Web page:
Months ago Beyoncé’s Super Bowl 50 Halftime Show performance of “Formation” served as a poignant example of the evocative power of clothing. Clad in outfits that paid homage to the Black Panther Party for Self Defense, Beyoncé and her dancers embodied a necessary social commentary on police brutality against predominantly AfricanAmericans. For some shocked, colourblind fans this was the ultimate day of reckoning: the day they realized not only was she Black but she was also political.
More recently in the foreground of Jian Ghomeshi’s trial and his acquittal of all sexual assault charges, defence lawyer Marie Henein’s designer shoe collection, her “architectural-inspired” hair and courtroom attire were also heavily debated as deliberate choices on the part of arguably one of the most polarizing legal figures in our immediate collective memories. Were these clothing choices a foreshadowing of what would be her razor,-sharp dissecting courtroom strategy? Were the red bottoms of her Christian Louboutins meant to warn of the figurative bloodshed awaiting Lucy Decoutere on the stand?
Our clothing is a second skin, our social epidermis. Our chosen threads are by far one of the most powerful tools we use to convey our social selves, our feelings, beliefs, and our aspirations. Clothing can be rebellious, resistant; it can signify aggression and authority as well as it can embody assimilation and passivity. Intriguingly, that the same garment has the capacity of being all of these or none at all in different spaces and at different times. There is power in our clothes, how we perceive ourselves in them, and how others perceive us.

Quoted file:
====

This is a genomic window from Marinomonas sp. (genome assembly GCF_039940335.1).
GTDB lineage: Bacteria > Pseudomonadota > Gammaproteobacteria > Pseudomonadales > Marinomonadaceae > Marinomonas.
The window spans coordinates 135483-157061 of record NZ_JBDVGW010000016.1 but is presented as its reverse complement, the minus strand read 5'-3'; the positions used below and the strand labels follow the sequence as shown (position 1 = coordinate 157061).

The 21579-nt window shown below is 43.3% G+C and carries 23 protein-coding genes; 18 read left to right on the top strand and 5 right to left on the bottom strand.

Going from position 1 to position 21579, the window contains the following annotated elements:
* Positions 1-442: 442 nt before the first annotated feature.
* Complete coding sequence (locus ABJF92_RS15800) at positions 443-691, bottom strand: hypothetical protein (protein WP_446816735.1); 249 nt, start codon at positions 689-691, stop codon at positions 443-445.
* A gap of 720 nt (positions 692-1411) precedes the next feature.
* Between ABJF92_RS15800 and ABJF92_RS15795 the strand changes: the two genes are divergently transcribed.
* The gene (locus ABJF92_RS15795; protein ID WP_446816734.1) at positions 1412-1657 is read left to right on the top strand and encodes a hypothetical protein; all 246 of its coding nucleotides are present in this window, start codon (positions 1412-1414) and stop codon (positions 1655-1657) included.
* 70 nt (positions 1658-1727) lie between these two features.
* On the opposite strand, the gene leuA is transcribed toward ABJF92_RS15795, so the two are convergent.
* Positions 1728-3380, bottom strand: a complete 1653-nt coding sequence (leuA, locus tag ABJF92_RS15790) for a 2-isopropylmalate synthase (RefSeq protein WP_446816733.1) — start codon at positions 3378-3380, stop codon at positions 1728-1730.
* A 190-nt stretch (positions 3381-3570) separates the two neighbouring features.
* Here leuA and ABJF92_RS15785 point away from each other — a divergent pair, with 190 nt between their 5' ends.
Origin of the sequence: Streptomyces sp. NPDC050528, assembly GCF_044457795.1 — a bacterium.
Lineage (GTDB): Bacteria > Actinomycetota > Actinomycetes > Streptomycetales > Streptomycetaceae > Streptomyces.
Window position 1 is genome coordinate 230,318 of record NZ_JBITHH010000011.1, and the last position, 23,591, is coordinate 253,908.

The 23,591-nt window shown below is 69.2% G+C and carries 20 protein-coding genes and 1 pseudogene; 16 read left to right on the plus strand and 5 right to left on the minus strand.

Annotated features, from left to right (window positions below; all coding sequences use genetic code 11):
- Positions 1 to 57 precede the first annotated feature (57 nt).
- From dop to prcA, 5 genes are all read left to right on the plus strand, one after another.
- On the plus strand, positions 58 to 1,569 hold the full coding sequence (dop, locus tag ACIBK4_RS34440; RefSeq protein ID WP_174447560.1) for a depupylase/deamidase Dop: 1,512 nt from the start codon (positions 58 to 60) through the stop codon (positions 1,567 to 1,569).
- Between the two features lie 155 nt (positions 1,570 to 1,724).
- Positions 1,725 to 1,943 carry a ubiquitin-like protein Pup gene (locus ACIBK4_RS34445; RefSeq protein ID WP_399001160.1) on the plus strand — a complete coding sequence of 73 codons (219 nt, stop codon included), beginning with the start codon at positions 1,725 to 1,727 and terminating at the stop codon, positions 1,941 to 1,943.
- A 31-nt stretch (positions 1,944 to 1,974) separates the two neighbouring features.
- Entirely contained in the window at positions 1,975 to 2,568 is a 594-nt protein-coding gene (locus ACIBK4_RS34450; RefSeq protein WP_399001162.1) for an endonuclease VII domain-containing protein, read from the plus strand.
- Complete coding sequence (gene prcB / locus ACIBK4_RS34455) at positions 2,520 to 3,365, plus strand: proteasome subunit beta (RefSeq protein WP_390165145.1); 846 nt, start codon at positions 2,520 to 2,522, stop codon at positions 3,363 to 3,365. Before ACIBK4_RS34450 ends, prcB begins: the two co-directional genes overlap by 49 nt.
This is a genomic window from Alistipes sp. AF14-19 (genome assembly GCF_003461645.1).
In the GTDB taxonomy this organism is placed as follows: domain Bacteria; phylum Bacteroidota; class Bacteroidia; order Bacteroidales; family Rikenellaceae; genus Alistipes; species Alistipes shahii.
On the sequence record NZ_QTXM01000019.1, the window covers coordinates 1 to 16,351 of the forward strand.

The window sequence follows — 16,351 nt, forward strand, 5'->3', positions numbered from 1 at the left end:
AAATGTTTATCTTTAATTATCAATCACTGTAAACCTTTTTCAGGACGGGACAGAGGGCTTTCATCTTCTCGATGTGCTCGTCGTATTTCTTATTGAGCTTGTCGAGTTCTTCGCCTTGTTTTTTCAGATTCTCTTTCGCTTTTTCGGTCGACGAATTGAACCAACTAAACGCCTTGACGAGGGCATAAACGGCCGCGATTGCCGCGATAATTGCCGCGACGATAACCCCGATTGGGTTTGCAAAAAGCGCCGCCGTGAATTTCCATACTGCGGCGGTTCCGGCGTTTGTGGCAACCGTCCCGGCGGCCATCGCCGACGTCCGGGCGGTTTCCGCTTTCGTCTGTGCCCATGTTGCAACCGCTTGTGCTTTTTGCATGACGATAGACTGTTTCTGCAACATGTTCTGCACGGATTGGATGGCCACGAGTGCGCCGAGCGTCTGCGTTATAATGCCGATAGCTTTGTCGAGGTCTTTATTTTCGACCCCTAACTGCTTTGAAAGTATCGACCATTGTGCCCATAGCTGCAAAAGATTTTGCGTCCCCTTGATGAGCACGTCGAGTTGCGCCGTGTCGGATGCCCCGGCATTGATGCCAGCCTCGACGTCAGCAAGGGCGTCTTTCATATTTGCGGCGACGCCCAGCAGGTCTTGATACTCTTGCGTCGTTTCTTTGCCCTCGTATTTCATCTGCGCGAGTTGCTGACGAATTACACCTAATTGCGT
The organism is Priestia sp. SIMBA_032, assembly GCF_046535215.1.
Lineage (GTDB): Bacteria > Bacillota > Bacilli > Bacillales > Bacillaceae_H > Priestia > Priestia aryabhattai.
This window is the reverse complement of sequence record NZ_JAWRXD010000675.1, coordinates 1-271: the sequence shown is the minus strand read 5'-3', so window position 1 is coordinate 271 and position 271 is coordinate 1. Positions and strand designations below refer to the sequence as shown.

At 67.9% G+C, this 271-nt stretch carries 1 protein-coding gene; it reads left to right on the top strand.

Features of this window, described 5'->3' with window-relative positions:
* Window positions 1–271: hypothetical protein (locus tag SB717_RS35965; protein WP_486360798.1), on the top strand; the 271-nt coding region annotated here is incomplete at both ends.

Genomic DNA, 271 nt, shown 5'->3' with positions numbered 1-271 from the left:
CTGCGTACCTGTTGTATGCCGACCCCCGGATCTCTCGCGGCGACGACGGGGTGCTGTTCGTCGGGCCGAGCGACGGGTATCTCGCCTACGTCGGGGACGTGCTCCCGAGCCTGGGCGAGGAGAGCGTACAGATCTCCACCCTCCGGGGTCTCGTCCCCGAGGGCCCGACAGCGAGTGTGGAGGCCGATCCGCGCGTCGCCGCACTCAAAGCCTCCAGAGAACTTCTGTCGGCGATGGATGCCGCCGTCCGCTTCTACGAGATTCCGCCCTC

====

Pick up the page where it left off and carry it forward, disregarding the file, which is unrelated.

I have had items of clothing be my best friend at times—my ride-or-dies. I’ve mourned their passing when they are no longer wearable, when their seams had had enough. I’ve had clothing speak to and for me, help facilitate my confidence when I ran low in that department. Similarly, clothing can betray us. Nothing is worse than when a stranger has to inform you of an open zipper. Or, when clothes demand we take stock of our financial reality when a well-hidden price tag, the accomplice to a “wear and return” scheme, makes itself visible to those around us and a good Samaritan, unaware of the aforementioned deception, pulls the tag off and your stomach drops—your backstage is now your front stage and you are exposed.
Clothing, its meanings, and how we relate with it is complicated. Are we its hunter or its prey? Beyond its capitalist agenda, clothing choices, far from being a mere personal preference, are highly social, political, and filled with emotionality. In the end, we may wear our clothing but in what ways do our clothes wear us?
Jill Andrew, PhD(c.), is the co-founder of the Body Confidence Canada Awards (BCCAs) and a fatshion lifestyle blog Fat in the City, among other body positivity projects. Tweet @JILLSLASTWORD @BCCAwards.